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Monday, September 30, 2013

Early Colour Film

If you never knew colour film existed this long ago, there's a reason.

The earliest movie film stock was made of cellulose nitrate. There were not many other materials that were feasible for film making. However cellulose nitrate had a couple horrifying drawbacks.
First, it was extremely volatile. If not stored under carefully controlled conditions, the film would deteriorate rapidly

Fact: 90% of all film before the late '40s is lost forever due to deterioration of their nitrate film .
If the film lamp was too hot, the entire reel would instantly burst into flames or even explode. And the fire/heat would ignite other film reels in the projection booth. This caused several theater fires.

So the early theater industry came up with a horrifying solution. Should the film catch fire (as sometimes did), some theaters had an automatic shut down mechanisms that would not only close the projector portholes, but also in some cases actually locked the projection booth door, incinerating the projectionist alive or suffocating him (it was usually men who were projectionists. Female projectionists were very rare) using them as a sacrifice to save the theater. Until safety film became standard in the 1950s, it was truly a dangerous job and only for the highly skilled.  

I volunteered as a projectionist at an old theater (and luckily, this was modern safety film I worked with) and I remember seeing the old portholes and the shut down doors above them. It truly is creepy. And those booths were HOT!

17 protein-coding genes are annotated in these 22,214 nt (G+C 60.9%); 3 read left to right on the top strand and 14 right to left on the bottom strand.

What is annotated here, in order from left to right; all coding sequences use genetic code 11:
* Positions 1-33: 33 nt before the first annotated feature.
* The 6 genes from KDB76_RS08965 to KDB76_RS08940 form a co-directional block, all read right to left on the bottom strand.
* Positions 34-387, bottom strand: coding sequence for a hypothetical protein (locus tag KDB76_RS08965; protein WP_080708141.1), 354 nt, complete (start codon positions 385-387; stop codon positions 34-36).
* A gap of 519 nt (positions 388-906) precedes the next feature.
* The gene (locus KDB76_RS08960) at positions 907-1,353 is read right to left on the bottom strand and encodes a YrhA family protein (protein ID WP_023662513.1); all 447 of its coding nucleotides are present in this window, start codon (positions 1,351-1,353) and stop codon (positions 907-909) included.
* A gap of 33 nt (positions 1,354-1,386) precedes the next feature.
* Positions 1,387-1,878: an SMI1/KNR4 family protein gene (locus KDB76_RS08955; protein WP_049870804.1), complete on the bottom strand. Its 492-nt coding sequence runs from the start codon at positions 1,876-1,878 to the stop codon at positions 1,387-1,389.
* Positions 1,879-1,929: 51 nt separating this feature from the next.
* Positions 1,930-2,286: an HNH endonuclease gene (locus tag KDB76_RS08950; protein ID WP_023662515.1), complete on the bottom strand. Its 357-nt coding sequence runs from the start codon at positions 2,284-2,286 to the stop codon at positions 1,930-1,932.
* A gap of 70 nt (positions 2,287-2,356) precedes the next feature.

1. Oh my. This is scary. Yes. Old film reels really had the tendency to deteriorate over time. Exposure to sunlight can destroy the frames, and over time, damp and varying temperature also deteriorates the picture quality and the film reel material itself. This is the reason film archives keep them in media vaults because they’re damp and light free.
    Ruby Badcoe

  2. I'd noticed there were some artifacts on the faster-moving objects suggesting that the colour was generated using frames with alternating blue and red filters. I'd also guessed they were using a two rather than three colour process.

    Then I switched back to the video and noticed the end credit to "Claude Friese-Greene the inventor of the Friese-Greene Colour Process".

    Bingo! Wikipedia confirms my guesses were right; it was an alternating two-colour process.


    So, essentially they were using black and white film to generate colour.

    As for those old nitrate films, they're scary indeed. They were dangerous when new, and age-related decomposition makes them even more dangerous and unstable.

    This video of a reel of nitrate film being burned is particularly interesting:-


    (Check out how fiercely it starts burning from around 5:14 onwards...!)


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